It was carried in procession by the La Rabatelière parishioners from the Herbergement train station to the church where it was kept for the duration of the work.
In a solemn ceremony on September 28, 1893 the cross of Jerusalem was heaved into the completed chapel and erected in its permanent spot.
It is said that the ceremony, led by the Abbot Hillairet, was attended by 40 000 to 50 000 pilgrims.
The statues at the foot of the cross are reaching a hand to each other over the debris and weapons of the Vendée wars. One statue of a young woman holding a chalice, represents faith, while the other of a young woman wearing a crown of palms and holding a rosary, represents the Vendée.
The apparition and the children
On the evening of Saturday, 19 September 1846, Maximin Giraud (1835-1875), age 11 and Mélanie Calvat (1831-1904) - then 18, returned from the mountain Sous-Les Baisses where they had been minding cows to report having seen 'a beautiful weeping lady' on Mount.
The teenagers went on to describe her as sitting with her elbows resting on her knees and her face buried in her hands in sadness. She was clothed in a white robe studded with pearls, a gold colored apron, white shoes and roses about her feet, and high headdress. She also wore a small necklace with a crucifix.
The Virgin insisted people needed to respect the purpose of the seventh day, and respect the name of God. With a great deal of pain she threatened punishment, in particular a scarcity of potatoes, which would rot.
According to the children, she continued to weep even as she spoke to them, first in French, then in their own tongue of Occitan, the medieval language of the Languedoc region. After giving a secret to each child, the apparition walked up a hill and vanished.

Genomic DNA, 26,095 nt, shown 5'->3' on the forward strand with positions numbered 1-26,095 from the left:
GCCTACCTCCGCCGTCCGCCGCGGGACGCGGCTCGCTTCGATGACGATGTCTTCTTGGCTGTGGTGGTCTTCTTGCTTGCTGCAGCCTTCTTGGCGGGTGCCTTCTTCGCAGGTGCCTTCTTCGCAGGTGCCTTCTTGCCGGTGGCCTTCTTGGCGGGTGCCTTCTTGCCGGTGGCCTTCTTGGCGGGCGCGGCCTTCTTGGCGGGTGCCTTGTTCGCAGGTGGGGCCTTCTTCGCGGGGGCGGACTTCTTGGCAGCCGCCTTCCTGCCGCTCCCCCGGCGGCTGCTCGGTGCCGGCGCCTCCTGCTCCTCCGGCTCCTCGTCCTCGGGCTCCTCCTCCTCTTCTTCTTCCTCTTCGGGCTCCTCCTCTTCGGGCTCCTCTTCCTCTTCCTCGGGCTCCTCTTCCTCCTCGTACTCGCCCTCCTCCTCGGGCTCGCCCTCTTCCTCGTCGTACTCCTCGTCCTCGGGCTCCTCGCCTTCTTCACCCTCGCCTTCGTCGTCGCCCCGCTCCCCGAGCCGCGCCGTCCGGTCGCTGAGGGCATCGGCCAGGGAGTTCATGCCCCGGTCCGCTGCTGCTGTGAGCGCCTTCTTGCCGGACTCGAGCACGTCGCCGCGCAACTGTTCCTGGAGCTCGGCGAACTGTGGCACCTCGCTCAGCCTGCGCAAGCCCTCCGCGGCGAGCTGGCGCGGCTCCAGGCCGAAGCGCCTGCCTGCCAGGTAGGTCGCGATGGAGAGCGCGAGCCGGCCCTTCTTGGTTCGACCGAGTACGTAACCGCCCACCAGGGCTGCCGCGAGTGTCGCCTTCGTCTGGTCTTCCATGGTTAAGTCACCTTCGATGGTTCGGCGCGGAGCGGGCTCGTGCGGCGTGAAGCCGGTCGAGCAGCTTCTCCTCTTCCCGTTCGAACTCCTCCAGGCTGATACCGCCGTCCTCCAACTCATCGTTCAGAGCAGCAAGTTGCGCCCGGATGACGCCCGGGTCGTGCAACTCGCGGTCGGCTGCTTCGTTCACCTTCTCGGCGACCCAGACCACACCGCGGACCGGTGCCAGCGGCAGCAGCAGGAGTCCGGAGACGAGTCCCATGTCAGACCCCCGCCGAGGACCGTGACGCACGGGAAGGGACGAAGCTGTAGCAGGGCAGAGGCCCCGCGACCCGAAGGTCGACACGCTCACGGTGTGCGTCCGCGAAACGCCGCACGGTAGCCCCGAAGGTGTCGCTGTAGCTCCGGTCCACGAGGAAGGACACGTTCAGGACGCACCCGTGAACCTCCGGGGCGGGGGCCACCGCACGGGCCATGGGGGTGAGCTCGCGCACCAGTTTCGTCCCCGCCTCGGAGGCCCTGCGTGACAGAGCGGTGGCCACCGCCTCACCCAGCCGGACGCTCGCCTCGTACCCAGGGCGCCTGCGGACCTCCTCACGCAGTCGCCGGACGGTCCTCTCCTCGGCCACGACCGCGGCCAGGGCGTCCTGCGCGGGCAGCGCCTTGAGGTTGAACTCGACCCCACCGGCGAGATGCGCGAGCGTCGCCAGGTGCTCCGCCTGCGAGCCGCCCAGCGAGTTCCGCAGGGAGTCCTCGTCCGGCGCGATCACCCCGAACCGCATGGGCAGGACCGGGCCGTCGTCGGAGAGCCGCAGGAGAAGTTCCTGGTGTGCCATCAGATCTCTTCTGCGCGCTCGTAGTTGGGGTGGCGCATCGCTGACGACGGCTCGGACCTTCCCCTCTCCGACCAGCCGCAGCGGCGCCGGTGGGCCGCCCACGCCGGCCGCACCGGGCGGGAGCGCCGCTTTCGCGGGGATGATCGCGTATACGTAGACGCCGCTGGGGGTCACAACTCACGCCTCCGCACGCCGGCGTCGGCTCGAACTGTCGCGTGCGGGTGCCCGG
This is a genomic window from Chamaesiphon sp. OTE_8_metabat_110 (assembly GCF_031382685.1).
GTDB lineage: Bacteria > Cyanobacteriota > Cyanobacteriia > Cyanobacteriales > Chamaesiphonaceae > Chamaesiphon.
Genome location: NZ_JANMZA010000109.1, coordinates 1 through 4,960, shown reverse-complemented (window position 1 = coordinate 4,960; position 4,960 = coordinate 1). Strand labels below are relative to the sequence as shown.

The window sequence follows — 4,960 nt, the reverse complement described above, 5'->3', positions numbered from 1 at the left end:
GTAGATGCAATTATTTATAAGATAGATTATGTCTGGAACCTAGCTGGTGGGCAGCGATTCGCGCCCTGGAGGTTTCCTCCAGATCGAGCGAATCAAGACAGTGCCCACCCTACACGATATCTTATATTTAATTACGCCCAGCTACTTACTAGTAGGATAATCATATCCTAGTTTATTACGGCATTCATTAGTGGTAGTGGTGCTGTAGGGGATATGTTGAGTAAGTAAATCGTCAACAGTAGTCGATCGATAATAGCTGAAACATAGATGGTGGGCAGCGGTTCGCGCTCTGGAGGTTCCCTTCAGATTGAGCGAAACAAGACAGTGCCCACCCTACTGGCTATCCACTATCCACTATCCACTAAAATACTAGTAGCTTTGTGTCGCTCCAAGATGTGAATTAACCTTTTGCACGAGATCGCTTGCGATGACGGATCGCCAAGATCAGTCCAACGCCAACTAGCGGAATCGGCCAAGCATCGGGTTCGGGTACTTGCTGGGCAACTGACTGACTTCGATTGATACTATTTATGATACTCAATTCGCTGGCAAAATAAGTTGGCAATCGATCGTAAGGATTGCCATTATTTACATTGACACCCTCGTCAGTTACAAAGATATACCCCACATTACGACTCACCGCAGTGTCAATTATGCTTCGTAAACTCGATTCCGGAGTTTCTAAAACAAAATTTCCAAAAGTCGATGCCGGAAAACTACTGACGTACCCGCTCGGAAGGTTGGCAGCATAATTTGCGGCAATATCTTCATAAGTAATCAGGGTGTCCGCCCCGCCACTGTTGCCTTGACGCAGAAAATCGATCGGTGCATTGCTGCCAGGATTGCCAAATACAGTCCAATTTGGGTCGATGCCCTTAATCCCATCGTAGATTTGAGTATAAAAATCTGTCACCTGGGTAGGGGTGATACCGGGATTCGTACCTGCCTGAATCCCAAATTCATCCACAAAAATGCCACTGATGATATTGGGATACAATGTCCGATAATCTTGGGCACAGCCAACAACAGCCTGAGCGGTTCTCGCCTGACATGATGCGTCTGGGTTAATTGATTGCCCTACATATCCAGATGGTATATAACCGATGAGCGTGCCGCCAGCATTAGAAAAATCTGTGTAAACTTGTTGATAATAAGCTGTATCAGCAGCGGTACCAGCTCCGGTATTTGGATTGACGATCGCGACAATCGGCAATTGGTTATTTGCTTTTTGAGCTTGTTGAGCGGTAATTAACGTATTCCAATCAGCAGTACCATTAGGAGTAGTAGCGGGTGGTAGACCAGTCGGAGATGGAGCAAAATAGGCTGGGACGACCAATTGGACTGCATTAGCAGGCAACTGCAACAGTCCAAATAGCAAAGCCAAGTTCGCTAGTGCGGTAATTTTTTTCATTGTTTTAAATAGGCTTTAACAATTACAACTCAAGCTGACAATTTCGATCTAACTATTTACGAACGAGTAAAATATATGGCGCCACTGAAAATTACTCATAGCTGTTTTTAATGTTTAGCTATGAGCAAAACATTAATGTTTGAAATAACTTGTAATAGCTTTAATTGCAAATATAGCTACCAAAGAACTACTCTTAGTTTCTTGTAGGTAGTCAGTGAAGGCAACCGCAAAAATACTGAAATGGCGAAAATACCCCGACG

The timing of this warning is rather interesting, as it happened just prior to the winter of 1846–1847 which was a period of famine, especially in France and Ireland.
In 1851, after five years of investigating the children's story of the apparition of the Virgin Mary, the Bishop of Grenoble, Philibert de Bruillard announced that it was likely to be a true revelation. He then gave permission for the following of Our Lady of La Salette. This conclusion was also confirmed by his successor, Bishop Ginoulhiac.
Depiction of the apparition at the Sanctuary de la Salette in the Vendée
The apparition of the Virgin Mary on that fated afternoon in the Alps is depicted in three scenes referring to the three phases of the appearance. In the first, the Blessed Virgin appears to the two shepherd children Maximin and Mélanie sitting on a stone, holding her head in her hands and crying. In the second scene, halfway up the slope, the Virgin is seen standing in conversation, telling each of the children a secret. And at the top of the hill in the final scene, the Virgin Mary rises to the sky before the children's eyes, arms outstretched towards her.
An itinerary for everyone
Whether or not you're particularly religious or Catholic, we highly recommend a visit to the Sanctuary of la Salette simply because of its stunning construction and design. And also the sheer size of the monument. It's one thing to see it in pictures, and quite another to stand at the foot of that hill with zig-zag path before you. In addition to the 'rosary' path to the tall tower, there is also the Path of the Crucifixion and the 14 stations of the cross leading from the bottom of the hill to the chapel of the Cross of Jerusalem.
- fascinated by history ✔
- appreciate the unusual ✔
- love an authentic setting?✔
- enjoy some exercise ✔
- imaginative ✔
- love flora ✔
- photography enthusiast ✔
- enjoy the outdoors ✔
- intrigued by the mystical ✔
- love windmills ✔
Language – French and English
Postcards and candles available in the tower chapel on the honour system –2 Euros per candle and .50c for a postcard.
Children – can run around to their heart's content